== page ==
United manager Alex Ferguson recently ruled out any new signings this year, citing a bloated transfer market.
It's a slightly ironic stance from a manager who profited $80m from selling Cristiano Ronaldo high and buying only Antonio Valencia as cover.
But the surplus in United's transfer kitty doesn't alone justify splashing cash in a transfer market exaggerated by Real Madrid's spending surfeit.
However, without seeking cover for his squad this season, does Ferguson sell short on United's chances for silverware this year?
The Red Devils lying in reserve were showcased Wednesday at Old Trafford.
Despite earning some clear chances, it was same old, same new for United. Gibson and Anderson, like Fletcher and Carrick, generally controlled the midfield and passed the ball around the edges of Besiktas' half. When Obertan or Macheda went past a defender, the end result was a cross knifing across the box.
While that type of inside-out, horizontal play is United's hallmark over the current generation, there is no Beckham to cross unerringly, Ronaldo to rise majestically, or Van Nistelrooy to finish decisively.
Valencia and Obertan have the pace and ability, respectively, to occasionally beat their full-back and cross, but Rooney or Owen in the middle ultimately fighting for headers, a hit-and-hope approach, when you truly need a goal, doesn't suffice.
Their most creative player, sorcerer Dmitar Berbatov, despite having the class to produce something from nothing, hasn't yet found the consistency or health to be that guy all the time. If they do trump Chelsea domestically and many more sides abroad, he'd have definitely had a good year.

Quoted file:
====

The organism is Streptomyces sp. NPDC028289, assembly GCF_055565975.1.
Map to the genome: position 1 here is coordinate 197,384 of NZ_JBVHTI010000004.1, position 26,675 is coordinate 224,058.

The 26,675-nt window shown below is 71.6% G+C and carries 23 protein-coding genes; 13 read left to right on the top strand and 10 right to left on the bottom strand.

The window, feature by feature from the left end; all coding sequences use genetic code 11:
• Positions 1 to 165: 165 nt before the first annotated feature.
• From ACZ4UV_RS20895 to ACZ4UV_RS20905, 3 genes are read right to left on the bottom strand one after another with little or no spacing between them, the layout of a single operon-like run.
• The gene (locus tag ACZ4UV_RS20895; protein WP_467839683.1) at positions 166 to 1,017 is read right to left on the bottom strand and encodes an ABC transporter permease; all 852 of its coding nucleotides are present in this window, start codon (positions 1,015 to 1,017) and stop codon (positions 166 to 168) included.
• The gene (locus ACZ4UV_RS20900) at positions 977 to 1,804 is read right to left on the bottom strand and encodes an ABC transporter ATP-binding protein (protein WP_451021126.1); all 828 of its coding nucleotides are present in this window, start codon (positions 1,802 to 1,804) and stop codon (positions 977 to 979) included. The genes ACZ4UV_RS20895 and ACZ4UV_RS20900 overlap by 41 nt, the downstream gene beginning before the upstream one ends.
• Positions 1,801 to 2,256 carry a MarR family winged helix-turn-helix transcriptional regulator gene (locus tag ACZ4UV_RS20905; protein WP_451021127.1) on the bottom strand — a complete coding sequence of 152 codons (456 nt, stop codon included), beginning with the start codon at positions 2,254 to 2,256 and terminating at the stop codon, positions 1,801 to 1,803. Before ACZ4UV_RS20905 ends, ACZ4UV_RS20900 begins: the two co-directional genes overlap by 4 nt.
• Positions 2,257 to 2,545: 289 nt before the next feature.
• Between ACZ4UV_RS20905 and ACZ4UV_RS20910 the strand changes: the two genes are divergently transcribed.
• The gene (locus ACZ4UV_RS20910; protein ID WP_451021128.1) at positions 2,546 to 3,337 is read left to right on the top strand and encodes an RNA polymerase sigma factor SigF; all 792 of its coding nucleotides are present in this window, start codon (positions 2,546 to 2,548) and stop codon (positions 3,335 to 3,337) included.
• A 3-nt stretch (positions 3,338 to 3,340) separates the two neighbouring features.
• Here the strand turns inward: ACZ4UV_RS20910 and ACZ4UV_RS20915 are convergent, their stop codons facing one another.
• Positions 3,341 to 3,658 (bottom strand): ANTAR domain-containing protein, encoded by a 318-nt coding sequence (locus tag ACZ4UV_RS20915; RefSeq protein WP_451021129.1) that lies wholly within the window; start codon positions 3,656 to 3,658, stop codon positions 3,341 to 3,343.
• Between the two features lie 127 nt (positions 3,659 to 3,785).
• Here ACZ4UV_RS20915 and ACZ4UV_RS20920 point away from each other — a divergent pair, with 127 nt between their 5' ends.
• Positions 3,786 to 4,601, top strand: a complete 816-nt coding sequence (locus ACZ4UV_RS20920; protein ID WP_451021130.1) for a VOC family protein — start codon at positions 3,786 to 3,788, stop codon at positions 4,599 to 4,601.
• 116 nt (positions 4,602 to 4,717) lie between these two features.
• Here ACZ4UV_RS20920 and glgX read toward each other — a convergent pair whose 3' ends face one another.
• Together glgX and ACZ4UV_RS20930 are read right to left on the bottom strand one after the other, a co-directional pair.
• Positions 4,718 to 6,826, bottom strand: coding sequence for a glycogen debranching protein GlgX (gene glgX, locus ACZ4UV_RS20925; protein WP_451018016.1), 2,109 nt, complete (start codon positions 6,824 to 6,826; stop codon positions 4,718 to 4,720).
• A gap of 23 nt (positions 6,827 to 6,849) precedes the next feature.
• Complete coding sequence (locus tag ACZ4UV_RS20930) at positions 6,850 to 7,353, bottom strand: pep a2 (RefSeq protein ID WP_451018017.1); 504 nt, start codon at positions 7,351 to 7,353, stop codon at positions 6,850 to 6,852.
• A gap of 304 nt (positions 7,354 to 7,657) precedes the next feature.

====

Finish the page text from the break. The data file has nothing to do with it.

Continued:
So far, there's no doubt United are competing in all comps. But they don't have to look further than London to see a more well-rounded team, balanced with steel and liquidity.
United have graft in defense, midfield, and with Rooney, in attack. But without Scholes time-travelling back eight years, the cut and counter of United's attacks are often replaced by security, control, and deliberation.
The difference from United's last three winning seasons and now is simply Ronaldo. In the past, he bailed United out with scorchers, parried or otherwise, from open play and free kicks. He'd earn them penalties too several times a year.
Other times a timely Vidic header, or a masterful Macheda debut sufficed to vent the most pressurized ties and add gloss to the table.
And it took a low probability, yet technically brilliant Darren Fletcher strike to breakthrough and open up Everton at the weekend.
Against Besiktas midweek, such fortune was lacking, and when it does, the weakness in United's 2009 squad is punctuated.
The time is probably not right to buy in January. Come May, Ferguson will have one of the few summers left in his reign to add the final, ineffable attribute to his incomplete squad after they likely finish without major silverware this year.